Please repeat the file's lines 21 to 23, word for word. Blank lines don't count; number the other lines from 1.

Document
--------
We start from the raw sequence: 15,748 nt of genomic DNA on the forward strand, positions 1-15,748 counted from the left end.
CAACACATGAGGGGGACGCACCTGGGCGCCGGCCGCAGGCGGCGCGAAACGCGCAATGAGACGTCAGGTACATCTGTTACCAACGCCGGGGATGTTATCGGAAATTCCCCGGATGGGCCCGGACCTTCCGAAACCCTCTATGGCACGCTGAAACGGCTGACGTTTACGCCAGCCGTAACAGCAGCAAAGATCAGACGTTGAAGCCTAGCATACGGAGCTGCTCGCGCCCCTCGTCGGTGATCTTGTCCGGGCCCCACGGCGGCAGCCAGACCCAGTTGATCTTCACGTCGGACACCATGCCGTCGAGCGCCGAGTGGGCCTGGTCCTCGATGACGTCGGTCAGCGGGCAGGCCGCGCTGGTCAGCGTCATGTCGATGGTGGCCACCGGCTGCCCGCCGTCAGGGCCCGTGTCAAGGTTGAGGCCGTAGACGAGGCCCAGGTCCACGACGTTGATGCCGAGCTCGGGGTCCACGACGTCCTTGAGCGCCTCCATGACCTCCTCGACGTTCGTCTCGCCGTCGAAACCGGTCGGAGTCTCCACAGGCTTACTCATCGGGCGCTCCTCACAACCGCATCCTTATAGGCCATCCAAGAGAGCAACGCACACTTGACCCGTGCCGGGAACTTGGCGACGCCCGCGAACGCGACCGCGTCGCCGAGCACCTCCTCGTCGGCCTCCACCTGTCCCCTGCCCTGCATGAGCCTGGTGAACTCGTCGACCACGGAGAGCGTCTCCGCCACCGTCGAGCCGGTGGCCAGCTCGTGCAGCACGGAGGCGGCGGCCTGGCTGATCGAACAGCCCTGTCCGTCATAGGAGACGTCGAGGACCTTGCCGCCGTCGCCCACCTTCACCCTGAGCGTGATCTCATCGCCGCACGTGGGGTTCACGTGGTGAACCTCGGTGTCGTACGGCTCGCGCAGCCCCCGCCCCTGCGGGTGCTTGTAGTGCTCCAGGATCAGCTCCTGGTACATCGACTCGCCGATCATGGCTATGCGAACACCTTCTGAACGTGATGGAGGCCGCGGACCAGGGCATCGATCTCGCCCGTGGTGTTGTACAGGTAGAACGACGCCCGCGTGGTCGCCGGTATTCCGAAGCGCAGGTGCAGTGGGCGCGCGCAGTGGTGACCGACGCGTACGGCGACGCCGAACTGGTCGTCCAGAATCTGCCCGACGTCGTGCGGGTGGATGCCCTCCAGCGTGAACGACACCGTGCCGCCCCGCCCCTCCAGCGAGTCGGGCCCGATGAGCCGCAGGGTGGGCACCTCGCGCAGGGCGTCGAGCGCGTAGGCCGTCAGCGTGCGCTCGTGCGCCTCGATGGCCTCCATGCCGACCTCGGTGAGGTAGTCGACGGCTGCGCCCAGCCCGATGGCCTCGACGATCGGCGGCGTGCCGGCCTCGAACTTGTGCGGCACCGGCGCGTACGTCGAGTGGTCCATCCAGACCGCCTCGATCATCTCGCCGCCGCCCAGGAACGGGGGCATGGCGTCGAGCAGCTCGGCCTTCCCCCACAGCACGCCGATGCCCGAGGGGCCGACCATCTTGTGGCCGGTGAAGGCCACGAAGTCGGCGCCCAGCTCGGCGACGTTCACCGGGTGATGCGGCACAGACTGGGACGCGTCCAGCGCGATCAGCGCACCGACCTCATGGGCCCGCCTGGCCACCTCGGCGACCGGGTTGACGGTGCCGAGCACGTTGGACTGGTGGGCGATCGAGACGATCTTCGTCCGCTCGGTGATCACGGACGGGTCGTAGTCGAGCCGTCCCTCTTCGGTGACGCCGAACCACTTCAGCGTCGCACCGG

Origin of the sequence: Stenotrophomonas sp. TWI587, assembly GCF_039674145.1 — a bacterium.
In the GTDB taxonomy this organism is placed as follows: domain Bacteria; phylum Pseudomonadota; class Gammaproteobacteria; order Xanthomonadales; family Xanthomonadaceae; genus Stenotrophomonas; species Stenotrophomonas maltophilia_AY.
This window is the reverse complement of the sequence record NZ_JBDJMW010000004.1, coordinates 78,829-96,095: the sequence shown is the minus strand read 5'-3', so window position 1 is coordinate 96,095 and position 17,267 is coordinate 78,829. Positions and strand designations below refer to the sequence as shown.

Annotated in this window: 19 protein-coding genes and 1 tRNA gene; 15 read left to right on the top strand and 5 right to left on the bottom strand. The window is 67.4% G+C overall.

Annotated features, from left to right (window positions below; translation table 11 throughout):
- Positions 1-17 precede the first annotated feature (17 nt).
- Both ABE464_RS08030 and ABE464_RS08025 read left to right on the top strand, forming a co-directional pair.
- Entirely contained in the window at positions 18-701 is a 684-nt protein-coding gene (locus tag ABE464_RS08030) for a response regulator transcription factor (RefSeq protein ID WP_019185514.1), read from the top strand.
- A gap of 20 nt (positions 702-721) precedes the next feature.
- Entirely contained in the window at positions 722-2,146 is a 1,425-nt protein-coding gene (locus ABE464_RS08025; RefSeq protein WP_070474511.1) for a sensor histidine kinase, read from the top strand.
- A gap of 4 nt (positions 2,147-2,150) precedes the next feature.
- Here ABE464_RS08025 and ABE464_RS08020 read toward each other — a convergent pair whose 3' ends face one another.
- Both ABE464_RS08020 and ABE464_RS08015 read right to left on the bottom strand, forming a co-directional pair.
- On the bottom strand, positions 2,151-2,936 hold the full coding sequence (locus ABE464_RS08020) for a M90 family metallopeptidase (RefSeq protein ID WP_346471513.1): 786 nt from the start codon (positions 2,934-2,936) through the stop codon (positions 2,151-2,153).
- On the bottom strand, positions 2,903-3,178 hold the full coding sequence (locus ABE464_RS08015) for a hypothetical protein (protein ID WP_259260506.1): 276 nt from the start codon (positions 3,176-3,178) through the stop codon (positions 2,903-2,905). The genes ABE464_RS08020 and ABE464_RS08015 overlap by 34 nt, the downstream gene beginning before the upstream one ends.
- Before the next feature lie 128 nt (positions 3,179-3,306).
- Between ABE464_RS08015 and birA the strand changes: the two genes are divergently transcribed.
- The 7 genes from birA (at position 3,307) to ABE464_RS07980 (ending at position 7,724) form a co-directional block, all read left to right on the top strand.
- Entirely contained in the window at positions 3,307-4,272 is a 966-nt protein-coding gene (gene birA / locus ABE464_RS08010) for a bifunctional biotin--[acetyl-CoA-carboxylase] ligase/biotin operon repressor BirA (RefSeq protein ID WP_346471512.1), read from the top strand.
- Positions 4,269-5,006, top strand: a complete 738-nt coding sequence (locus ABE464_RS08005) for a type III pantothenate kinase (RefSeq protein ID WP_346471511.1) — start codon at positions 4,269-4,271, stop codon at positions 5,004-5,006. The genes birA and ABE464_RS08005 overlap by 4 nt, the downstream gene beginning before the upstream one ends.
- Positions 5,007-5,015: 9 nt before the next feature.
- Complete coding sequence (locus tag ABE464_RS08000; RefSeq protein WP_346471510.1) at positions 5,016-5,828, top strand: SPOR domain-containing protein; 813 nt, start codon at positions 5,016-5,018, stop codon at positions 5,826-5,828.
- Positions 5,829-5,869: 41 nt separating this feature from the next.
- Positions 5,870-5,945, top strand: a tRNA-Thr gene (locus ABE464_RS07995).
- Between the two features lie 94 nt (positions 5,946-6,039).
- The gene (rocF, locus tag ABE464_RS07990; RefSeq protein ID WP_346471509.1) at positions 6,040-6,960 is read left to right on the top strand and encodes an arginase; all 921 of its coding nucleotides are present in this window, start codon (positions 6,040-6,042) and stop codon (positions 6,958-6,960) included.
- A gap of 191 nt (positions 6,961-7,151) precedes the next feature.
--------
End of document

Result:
- Entirely contained in the window at positions 3,307-4,272 is a 966-nt protein-coding gene (gene birA / locus ABE464_RS08010) for a bifunctional biotin--[acetyl-CoA-carboxylase] ligase/biotin operon repressor BirA (RefSeq protein ID WP_346471512.1), read from the top strand.
- Positions 4,269-5,006, top strand: a complete 738-nt coding sequence (locus ABE464_RS08005) for a type III pantothenate kinase (RefSeq protein ID WP_346471511.1) — start codon at positions 4,269-4,271, stop codon at positions 5,004-5,006. The genes birA and ABE464_RS08005 overlap by 4 nt, the downstream gene beginning before the upstream one ends.
- Positions 5,007-5,015: 9 nt before the next feature.